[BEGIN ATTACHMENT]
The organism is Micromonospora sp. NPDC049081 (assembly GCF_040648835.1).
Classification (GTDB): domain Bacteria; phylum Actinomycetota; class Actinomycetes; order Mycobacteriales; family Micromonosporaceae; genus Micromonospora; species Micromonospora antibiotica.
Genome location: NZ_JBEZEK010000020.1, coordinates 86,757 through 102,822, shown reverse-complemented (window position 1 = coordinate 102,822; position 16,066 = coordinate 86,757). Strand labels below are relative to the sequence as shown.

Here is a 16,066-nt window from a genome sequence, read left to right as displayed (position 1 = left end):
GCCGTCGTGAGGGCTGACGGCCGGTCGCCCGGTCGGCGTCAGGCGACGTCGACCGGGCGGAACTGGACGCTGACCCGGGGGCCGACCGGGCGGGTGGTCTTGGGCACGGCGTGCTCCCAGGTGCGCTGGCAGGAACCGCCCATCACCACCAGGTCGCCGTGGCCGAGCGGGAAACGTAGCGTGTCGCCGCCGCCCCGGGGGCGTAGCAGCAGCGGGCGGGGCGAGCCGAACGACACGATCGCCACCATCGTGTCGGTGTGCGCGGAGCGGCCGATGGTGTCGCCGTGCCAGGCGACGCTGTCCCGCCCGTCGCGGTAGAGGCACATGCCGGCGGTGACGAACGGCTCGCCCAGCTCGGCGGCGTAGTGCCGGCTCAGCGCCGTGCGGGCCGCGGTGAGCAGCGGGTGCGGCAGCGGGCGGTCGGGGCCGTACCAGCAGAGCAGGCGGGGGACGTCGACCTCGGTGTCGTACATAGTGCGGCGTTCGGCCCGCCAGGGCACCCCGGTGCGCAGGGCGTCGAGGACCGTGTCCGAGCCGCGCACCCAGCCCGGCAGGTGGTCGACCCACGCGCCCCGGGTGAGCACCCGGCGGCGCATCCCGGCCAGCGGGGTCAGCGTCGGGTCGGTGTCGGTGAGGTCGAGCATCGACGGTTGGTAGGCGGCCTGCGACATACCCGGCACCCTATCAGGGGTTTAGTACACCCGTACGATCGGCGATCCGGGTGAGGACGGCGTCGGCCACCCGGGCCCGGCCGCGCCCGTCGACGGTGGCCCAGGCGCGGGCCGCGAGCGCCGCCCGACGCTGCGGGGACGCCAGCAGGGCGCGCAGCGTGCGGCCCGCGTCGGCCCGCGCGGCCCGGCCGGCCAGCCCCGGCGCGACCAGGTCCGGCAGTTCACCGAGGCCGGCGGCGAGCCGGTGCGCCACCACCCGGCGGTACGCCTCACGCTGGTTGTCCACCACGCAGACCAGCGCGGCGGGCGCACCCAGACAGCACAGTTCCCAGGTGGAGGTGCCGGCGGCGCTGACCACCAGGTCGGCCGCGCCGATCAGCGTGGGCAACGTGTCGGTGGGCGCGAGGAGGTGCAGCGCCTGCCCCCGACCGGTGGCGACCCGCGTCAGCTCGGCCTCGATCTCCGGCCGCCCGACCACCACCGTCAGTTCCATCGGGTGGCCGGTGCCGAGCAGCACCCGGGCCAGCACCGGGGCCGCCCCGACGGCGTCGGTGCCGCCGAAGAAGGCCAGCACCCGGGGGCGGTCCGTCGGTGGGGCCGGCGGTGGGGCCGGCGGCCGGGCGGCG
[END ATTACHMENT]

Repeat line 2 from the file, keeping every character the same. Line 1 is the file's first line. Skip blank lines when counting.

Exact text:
Classification (GTDB): domain Bacteria; phylum Actinomycetota; class Actinomycetes; order Mycobacteriales; family Micromonosporaceae; genus Micromonospora; species Micromonospora antibiotica.